Steve Austin stars as U.S. Border Patrol agent Jim Rhodes, a tough divorce mourning the loss of his murdered partner while struggling to raise his rebellious daughter in the mountains of ... See full summary »
Rage and intolerance collide with compassion Academy-Award nominated David Strathairn portrays Danny Dunkleman, a Jewish liberal humanist, and the court-appointed lawyer representing Mike ... See full summary »
Andrew W. Walker,
As homicide detective Thomas Craven investigates the murder of his activist daughter, he uncovers a corporate cover-up and government conspiracy that attracts an agent tasked with cleaning up the evidence.
In a Los Angeles dominated by violent gangs and a corrupt LAPD Precinct, the dirty Officer Armando Sancho is haunted by his guilty since an innocent old man was accidentally killed in an operation with his also dirty partner Salim Adel. The Internal Affairs is pressing Sancho, who feels split between the loyalty to his mates and his conscience, and he has to make a statement at 6:00 PM. When his superiors Captain Spain and his Lieutenant assign the two cops for an operation dealing drugs apprehended by the police and stored as evidence with a powerful drug dealer, Sancho feels that something is wrong and they have been framed.Written by
Claudio Carvalho, Rio de Janeiro, Brazil
Director Chris Fisher wanted to convey a sense of Los Angeles being a dry, desolate place where people aren't supposed to live, which was a challenge since shooting took place during early 2005, one of the rainiest seasons in Los Angeles history. See more »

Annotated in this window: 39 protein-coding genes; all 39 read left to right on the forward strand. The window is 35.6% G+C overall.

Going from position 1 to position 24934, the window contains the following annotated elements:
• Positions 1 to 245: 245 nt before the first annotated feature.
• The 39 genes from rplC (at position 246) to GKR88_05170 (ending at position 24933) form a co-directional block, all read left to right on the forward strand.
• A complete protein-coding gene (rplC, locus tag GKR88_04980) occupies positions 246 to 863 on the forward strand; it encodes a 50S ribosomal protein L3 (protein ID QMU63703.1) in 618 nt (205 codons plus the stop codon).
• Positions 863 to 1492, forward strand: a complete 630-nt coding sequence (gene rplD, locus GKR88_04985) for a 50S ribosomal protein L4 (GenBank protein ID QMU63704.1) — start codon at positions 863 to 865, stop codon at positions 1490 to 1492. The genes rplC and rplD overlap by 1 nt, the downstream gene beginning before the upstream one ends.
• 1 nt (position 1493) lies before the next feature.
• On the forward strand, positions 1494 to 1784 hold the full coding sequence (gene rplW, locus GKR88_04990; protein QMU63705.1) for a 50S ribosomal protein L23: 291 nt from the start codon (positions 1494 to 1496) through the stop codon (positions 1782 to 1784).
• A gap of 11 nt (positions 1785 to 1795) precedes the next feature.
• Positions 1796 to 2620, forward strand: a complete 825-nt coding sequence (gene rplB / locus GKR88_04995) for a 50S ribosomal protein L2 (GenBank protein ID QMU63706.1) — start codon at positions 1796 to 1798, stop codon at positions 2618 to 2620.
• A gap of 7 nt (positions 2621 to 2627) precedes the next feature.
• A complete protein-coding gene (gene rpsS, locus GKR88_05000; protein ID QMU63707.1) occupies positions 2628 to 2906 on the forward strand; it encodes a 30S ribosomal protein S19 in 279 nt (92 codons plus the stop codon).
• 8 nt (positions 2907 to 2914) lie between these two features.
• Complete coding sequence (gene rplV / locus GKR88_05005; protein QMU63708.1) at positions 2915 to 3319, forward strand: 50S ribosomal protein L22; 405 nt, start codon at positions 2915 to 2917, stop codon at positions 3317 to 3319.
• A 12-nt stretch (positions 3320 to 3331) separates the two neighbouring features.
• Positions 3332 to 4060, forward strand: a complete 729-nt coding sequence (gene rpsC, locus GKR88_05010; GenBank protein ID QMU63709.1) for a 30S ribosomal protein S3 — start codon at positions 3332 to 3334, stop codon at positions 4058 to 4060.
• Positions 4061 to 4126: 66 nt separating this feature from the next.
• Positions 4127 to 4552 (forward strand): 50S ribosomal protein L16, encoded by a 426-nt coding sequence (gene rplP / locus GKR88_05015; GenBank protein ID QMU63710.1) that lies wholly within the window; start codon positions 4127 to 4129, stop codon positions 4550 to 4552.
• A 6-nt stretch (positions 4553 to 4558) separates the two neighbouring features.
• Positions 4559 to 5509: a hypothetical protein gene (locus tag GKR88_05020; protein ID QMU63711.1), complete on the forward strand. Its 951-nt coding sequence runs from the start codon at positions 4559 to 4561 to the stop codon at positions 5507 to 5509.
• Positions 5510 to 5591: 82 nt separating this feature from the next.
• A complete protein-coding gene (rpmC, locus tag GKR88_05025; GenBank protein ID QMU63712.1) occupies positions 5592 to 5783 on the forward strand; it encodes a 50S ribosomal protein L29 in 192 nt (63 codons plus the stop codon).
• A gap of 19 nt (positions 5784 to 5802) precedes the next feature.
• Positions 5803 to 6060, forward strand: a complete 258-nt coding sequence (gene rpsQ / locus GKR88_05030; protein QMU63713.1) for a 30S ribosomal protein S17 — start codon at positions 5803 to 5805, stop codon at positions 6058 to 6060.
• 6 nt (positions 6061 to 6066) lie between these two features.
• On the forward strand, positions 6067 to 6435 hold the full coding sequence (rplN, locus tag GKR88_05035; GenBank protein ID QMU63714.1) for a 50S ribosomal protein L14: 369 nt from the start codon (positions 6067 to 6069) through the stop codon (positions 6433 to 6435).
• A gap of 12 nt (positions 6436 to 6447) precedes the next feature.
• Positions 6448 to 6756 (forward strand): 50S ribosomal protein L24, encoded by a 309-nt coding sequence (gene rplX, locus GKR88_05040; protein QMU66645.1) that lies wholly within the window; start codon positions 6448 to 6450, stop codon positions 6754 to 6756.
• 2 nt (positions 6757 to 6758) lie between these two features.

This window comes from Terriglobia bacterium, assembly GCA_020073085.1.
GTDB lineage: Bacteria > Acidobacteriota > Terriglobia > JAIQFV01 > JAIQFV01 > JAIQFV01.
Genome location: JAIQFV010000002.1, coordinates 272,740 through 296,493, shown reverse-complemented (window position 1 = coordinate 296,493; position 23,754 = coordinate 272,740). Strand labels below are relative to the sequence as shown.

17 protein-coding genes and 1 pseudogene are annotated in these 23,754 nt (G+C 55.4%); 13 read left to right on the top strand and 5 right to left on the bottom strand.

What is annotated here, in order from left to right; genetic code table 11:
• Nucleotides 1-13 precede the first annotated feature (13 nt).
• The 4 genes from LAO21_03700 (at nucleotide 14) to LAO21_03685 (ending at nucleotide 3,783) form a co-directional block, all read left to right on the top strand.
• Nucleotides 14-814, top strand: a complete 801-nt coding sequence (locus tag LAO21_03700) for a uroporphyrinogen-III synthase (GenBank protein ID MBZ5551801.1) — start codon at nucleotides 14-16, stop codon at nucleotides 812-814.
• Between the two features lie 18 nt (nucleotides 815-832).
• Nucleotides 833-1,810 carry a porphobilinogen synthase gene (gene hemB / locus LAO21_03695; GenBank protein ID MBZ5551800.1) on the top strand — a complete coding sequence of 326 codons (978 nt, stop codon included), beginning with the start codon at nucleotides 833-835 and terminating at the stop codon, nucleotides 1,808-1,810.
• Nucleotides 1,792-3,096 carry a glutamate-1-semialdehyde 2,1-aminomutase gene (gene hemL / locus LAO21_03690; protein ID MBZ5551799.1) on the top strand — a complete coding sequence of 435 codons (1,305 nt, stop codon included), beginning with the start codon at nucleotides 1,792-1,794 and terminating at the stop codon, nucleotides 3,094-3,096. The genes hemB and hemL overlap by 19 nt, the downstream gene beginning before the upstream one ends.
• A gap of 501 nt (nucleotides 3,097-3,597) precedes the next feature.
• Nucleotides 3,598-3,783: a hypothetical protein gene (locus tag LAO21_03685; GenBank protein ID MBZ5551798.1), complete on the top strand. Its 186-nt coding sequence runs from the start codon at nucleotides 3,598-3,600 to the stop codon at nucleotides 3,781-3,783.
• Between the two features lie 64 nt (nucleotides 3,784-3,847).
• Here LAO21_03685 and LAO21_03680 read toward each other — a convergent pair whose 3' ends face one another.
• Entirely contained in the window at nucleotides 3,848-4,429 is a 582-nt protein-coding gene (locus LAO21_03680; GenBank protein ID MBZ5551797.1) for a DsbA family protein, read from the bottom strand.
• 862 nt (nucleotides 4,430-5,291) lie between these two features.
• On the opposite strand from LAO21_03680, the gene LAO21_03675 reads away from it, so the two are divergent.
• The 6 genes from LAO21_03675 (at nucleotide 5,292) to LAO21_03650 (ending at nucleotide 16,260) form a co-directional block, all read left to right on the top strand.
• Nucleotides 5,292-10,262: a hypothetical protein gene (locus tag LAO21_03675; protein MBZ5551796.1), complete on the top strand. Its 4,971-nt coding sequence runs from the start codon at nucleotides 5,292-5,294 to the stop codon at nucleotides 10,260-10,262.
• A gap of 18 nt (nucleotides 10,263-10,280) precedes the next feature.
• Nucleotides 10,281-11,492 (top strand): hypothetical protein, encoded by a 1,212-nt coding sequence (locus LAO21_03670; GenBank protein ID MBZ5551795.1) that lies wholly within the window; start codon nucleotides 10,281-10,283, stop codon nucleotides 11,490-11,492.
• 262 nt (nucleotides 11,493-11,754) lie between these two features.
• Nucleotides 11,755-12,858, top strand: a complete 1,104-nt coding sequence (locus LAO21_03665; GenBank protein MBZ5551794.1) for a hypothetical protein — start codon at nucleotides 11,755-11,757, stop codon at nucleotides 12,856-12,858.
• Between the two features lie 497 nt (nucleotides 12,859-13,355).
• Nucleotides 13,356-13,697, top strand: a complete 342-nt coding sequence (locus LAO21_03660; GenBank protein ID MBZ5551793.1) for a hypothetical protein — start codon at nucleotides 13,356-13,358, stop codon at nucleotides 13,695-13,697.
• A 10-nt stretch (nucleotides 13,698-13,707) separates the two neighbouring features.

A man said, "Someday a real rain is gonna come and wash all the scum off the streets." But it don't rain in the desert.
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Written by Brown/ Velde
Performed by Bluebird
Courtesy of Bluebird See more »
To live and lie in L.A.
The Ramparts Scandal of the 1990s entailed L.A. gang members infiltrating the police department, violently shaking down fellow gang-bangers, then, in perjured testimony after their stupidity busted wide open the whole mess, ruined the careers of honest cops in L.A.P.D.'s gang units. As final salt in the wound, taxpayers were soaked for millions in court settlements to the put-upon homies that got rough treatment from these hoods in blue.
The real villains of the piece were not-well-thought-through outreach projects to recruit more inner-city youth into the city's police force. This was yet another brainstorm of liberal social engineers far removed from the detritus wrought by their brilliance.
This movie, inspired by Ramparts, takes those facts and corkscrews them 180 degrees. The gangstas are the cops. All cops. The real villain is the SYSTEM, maaaaaaan.
This tired, hackneyed tripe represents the warped mindset of Hollywood's establishment today. It's a weak-tea Frankfurt School indictment of class, race, capital, injustice... (yaaaawn). I think one of the great injustices in this country today that so much of our media, so much of our political arena, is fabricated by these tapas-bar revolutionaries from the mean streets of Malibu, Brentwood and Beverly Hills. Decades ago, "Dirty" would be hailed as wonderfully subversive by reviewers feasting on the bounty of the very system they claim to despise. It's as subversive as "Dancing With the Stars". This is the only political viewpoint we get - in any movie or documentary produced in this country.
In that respect, this movie is similar to "Crash", that other self-celebration of hypocritical Lefty gibberish. In fact, the scene in which Gooding Jr. hassles a middle-class white couple was almost straight-lifted a few years later for "Crash", with the racial components reversed.
One reviewer here proposed "it's easy to behave morally in a sheltered, safe, middle-class environment." Well, it's easier not to become murderous animals in that kind of environment - that's for sure. And, evidently, it's a lot easier to develop a morality far removed from the real world by typing out scripts in tony neighborhoods with gates, guards, income levels in the stratosphere and worldviews in Never-Never Land.
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